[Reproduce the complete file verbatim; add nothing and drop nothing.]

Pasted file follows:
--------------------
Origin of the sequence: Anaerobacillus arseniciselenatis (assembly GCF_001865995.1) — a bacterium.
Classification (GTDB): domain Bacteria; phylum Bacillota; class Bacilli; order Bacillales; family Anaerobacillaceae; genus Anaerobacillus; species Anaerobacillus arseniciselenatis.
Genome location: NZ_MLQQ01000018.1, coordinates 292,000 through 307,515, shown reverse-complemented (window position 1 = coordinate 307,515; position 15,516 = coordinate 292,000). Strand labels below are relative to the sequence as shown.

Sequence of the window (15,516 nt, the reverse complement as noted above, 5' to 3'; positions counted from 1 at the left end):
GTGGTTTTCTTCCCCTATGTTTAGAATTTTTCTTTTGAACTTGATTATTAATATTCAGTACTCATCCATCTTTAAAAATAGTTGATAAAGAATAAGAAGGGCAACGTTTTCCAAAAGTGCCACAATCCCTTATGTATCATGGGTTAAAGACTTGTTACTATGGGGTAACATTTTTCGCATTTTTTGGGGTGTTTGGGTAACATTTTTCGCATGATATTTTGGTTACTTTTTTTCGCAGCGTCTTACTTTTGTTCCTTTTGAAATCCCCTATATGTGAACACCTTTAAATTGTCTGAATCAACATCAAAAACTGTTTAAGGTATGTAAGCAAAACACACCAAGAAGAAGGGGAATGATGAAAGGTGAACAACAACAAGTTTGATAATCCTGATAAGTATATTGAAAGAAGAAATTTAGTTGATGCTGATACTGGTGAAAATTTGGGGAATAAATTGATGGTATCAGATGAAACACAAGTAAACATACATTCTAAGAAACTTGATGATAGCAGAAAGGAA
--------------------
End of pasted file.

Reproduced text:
Origin of the sequence: Anaerobacillus arseniciselenatis (assembly GCF_001865995.1) — a bacterium.
Classification (GTDB): domain Bacteria; phylum Bacillota; class Bacilli; order Bacillales; family Anaerobacillaceae; genus Anaerobacillus; species Anaerobacillus arseniciselenatis.
Genome location: NZ_MLQQ01000018.1, coordinates 292,000 through 307,515, shown reverse-complemented (window position 1 = coordinate 307,515; position 15,516 = coordinate 292,000). Strand labels below are relative to the sequence as shown.

Sequence of the window (15,516 nt, the reverse complement as noted above, 5' to 3'; positions counted from 1 at the left end):
GTGGTTTTCTTCCCCTATGTTTAGAATTTTTCTTTTGAACTTGATTATTAATATTCAGTACTCATCCATCTTTAAAAATAGTTGATAAAGAATAAGAAGGGCAACGTTTTCCAAAAGTGCCACAATCCCTTATGTATCATGGGTTAAAGACTTGTTACTATGGGGTAACATTTTTCGCATTTTTTGGGGTGTTTGGGTAACATTTTTCGCATGATATTTTGGTTACTTTTTTTCGCAGCGTCTTACTTTTGTTCCTTTTGAAATCCCCTATATGTGAACACCTTTAAATTGTCTGAATCAACATCAAAAACTGTTTAAGGTATGTAAGCAAAACACACCAAGAAGAAGGGGAATGATGAAAGGTGAACAACAACAAGTTTGATAATCCTGATAAGTATATTGAAAGAAGAAATTTAGTTGATGCTGATACTGGTGAAAATTTGGGGAATAAATTGATGGTATCAGATGAAACACAAGTAAACATACATTCTAAGAAACTTGATGATAGCAGAAAGGAA